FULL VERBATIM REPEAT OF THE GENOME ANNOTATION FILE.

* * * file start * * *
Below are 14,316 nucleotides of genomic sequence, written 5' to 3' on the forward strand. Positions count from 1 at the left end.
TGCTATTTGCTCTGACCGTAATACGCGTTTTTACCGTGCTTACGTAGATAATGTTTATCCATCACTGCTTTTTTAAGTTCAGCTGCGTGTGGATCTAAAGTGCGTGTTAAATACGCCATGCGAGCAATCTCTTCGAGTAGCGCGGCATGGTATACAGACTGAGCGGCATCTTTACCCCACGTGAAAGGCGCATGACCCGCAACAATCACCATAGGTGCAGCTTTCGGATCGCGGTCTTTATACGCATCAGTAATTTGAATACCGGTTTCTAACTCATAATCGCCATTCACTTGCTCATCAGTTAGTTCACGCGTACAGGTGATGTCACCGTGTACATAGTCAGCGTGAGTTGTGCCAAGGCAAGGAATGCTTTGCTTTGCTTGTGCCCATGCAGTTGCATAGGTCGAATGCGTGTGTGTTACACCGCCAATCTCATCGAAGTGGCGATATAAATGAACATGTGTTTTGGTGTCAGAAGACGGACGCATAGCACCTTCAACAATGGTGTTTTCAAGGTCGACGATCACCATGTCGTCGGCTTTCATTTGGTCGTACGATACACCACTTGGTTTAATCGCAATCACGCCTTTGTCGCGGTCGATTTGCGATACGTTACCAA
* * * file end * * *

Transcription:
Below are 14,316 nucleotides of genomic sequence, written 5' to 3' on the forward strand. Positions count from 1 at the left end.
TGCTATTTGCTCTGACCGTAATACGCGTTTTTACCGTGCTTACGTAGATAATGTTTATCCATCACTGCTTTTTTAAGTTCAGCTGCGTGTGGATCTAAAGTGCGTGTTAAATACGCCATGCGAGCAATCTCTTCGAGTAGCGCGGCATGGTATACAGACTGAGCGGCATCTTTACCCCACGTGAAAGGCGCATGACCCGCAACAATCACCATAGGTGCAGCTTTCGGATCGCGGTCTTTATACGCATCAGTAATTTGAATACCGGTTTCTAACTCATAATCGCCATTCACTTGCTCATCAGTTAGTTCACGCGTACAGGTGATGTCACCGTGTACATAGTCAGCGTGAGTTGTGCCAAGGCAAGGAATGCTTTGCTTTGCTTGTGCCCATGCAGTTGCATAGGTCGAATGCGTGTGTGTTACACCGCCAATCTCATCGAAGTGGCGATATAAATGAACATGTGTTTTGGTGTCAGAAGACGGACGCATAGCACCTTCAACAATGGTGTTTTCAAGGTCGACGATCACCATGTCGTCGGCTTTCATTTGGTCGTACGATACACCACTTGGTTTAATCGCAATCACGCCTTTGTCGCGGTCGATTTGCGATACGTTACCAA